“The land will give its fruit and you will eat your fill; you will dwell securely upon it.” (Leviticus 25:19)
Parashat B’har – B’chukotai mandates a shmita, or Sabbatical Year, when the land lies fallow and debts are cancelled (Lev. 25:2-5). After seven cycles of shmita, the 50th year is a yovel, a Jubilee, in which land reverts to its original owner and slaves are set free (Lev. 25:8-13). This is not a political preference; the Torah is pursuing a moral imperative. It is based on the notion human wealth is an illusion, because, “The world and its contents belong to God…” (Psalms 24:1). The Torah recognizes there always will be rich and poor (Deut. 15:11) and offers a way to ameliorate the corrosive effects of stratification.
The yovel is announced by blowing the shofar on Yom Kippur (Lev. 25:9). This is odd, because the yovel begins on Rosh Hashana. The first ten days of the yovel are a transition period, during which slaves do not work, but they are not set free. They feast, drink, and celebrate their impending freedom wearing crowns on their heads alongside their masters (Babylonian Talmud Rosh Hashana 8b). When the shofar is sounded, the masters then send them off with generous presents.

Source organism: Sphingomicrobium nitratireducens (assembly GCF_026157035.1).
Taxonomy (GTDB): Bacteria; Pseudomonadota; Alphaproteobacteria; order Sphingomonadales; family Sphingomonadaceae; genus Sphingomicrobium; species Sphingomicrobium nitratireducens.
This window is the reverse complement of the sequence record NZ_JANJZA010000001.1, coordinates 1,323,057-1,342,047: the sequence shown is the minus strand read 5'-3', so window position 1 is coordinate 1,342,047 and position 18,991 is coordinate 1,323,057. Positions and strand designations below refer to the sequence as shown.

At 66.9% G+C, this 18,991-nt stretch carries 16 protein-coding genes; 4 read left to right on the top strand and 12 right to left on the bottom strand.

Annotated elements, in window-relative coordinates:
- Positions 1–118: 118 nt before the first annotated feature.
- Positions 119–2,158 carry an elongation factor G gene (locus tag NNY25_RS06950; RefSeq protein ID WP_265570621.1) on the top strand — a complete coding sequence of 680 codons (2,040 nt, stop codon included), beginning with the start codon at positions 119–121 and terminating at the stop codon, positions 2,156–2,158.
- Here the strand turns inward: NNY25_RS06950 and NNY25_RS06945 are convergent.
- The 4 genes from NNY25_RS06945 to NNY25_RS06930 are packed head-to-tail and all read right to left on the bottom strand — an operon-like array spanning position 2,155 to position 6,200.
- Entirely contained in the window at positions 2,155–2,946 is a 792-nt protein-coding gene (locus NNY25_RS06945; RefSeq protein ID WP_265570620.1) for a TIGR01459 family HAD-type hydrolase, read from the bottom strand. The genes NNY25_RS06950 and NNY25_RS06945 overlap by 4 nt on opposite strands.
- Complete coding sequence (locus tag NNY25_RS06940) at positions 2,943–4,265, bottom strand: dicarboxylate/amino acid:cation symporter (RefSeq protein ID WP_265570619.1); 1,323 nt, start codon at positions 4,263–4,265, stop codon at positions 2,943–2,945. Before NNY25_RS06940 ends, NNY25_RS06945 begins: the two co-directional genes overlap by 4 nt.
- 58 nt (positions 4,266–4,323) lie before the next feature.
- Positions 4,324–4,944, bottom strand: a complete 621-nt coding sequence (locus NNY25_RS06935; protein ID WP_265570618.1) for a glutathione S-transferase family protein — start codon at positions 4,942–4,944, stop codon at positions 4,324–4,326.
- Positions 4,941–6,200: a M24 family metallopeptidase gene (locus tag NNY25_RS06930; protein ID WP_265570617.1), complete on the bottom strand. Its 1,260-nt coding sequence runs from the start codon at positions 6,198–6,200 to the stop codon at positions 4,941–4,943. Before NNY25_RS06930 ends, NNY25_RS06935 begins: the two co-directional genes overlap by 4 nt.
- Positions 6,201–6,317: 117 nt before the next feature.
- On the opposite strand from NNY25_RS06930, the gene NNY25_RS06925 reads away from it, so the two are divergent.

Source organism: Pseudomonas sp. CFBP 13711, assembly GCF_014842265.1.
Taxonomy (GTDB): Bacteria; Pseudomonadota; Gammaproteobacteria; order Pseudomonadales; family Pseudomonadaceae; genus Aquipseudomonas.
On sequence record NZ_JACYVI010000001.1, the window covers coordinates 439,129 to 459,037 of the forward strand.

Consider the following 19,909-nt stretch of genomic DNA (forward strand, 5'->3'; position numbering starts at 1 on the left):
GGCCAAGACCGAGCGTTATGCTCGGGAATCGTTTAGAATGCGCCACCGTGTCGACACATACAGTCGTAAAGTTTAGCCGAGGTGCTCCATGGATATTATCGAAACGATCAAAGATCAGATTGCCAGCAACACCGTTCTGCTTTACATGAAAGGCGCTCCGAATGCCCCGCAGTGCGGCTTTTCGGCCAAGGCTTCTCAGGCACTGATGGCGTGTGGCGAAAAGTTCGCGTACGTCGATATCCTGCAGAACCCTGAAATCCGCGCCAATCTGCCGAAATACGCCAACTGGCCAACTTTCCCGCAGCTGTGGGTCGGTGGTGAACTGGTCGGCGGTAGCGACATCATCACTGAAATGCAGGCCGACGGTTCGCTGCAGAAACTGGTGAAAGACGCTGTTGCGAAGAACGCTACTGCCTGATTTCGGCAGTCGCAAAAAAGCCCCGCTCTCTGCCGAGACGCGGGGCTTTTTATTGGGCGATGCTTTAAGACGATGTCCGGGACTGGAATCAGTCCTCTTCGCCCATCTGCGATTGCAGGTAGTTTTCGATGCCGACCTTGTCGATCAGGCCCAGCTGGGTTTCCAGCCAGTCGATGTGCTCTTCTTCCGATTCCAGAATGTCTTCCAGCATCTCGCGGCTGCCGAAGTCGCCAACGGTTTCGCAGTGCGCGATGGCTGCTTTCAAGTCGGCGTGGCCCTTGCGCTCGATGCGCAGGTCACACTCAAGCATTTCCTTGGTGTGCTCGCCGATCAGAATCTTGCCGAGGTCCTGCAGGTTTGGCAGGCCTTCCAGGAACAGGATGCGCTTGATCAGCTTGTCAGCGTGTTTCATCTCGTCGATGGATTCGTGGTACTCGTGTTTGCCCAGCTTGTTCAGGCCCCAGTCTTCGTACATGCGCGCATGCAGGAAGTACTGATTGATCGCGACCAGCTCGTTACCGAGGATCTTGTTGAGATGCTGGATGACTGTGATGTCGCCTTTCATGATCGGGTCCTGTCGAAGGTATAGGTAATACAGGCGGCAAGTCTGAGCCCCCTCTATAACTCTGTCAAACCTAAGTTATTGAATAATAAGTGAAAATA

The Torah recognizes letting go of power is not easy, so it creates a liminal time/space allowing for adjustment to a new social reality. It safeguards the social fabric while acknowledging significant changes in status. Above all, it asserts the covenantal basis of Israelite society: everyone is connected and all are obligated one to another.
The Torah remains relevant thousands of years after its revelation/redaction (take your pick) because its vision of a just society is rooted in a deep understanding of human nature.
Gut Shabbos/Shabbat Shalom